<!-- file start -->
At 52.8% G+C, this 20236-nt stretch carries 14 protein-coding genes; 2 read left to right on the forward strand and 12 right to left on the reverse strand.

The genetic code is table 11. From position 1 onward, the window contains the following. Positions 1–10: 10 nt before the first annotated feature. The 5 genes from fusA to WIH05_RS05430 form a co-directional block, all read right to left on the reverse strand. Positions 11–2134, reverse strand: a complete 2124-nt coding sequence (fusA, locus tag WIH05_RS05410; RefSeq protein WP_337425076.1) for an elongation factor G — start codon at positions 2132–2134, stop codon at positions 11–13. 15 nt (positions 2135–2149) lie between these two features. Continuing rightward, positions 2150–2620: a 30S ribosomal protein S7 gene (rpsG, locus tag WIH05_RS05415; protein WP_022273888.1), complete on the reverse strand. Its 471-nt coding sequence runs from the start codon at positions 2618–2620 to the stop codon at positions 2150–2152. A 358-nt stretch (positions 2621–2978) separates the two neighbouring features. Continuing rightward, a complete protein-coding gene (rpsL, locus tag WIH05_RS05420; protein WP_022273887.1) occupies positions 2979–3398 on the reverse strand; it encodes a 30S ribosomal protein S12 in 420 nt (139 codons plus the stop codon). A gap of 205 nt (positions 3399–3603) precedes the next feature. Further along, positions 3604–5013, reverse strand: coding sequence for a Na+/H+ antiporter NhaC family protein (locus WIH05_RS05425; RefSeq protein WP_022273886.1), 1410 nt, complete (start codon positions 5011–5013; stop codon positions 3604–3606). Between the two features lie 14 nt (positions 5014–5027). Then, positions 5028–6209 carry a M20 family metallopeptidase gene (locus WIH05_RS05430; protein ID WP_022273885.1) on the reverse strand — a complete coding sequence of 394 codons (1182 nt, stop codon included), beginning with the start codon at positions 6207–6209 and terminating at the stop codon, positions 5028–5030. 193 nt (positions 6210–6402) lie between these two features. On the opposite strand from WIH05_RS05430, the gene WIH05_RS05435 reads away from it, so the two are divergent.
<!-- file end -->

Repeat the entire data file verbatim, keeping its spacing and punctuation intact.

At 52.8% G+C, this 20236-nt stretch carries 14 protein-coding genes; 2 read left to right on the forward strand and 12 right to left on the reverse strand.

The genetic code is table 11. From position 1 onward, the window contains the following. Positions 1–10: 10 nt before the first annotated feature. The 5 genes from fusA to WIH05_RS05430 form a co-directional block, all read right to left on the reverse strand. Positions 11–2134, reverse strand: a complete 2124-nt coding sequence (fusA, locus tag WIH05_RS05410; RefSeq protein WP_337425076.1) for an elongation factor G — start codon at positions 2132–2134, stop codon at positions 11–13. 15 nt (positions 2135–2149) lie between these two features. Continuing rightward, positions 2150–2620: a 30S ribosomal protein S7 gene (rpsG, locus tag WIH05_RS05415; protein WP_022273888.1), complete on the reverse strand. Its 471-nt coding sequence runs from the start codon at positions 2618–2620 to the stop codon at positions 2150–2152. A 358-nt stretch (positions 2621–2978) separates the two neighbouring features. Continuing rightward, a complete protein-coding gene (rpsL, locus tag WIH05_RS05420; protein WP_022273887.1) occupies positions 2979–3398 on the reverse strand; it encodes a 30S ribosomal protein S12 in 420 nt (139 codons plus the stop codon). A gap of 205 nt (positions 3399–3603) precedes the next feature. Further along, positions 3604–5013, reverse strand: coding sequence for a Na+/H+ antiporter NhaC family protein (locus WIH05_RS05425; RefSeq protein WP_022273886.1), 1410 nt, complete (start codon positions 5011–5013; stop codon positions 3604–3606). Between the two features lie 14 nt (positions 5014–5027). Then, positions 5028–6209 carry a M20 family metallopeptidase gene (locus WIH05_RS05430; protein ID WP_022273885.1) on the reverse strand — a complete coding sequence of 394 codons (1182 nt, stop codon included), beginning with the start codon at positions 6207–6209 and terminating at the stop codon, positions 5028–5030. 193 nt (positions 6210–6402) lie between these two features. On the opposite strand from WIH05_RS05430, the gene WIH05_RS05435 reads away from it, so the two are divergent.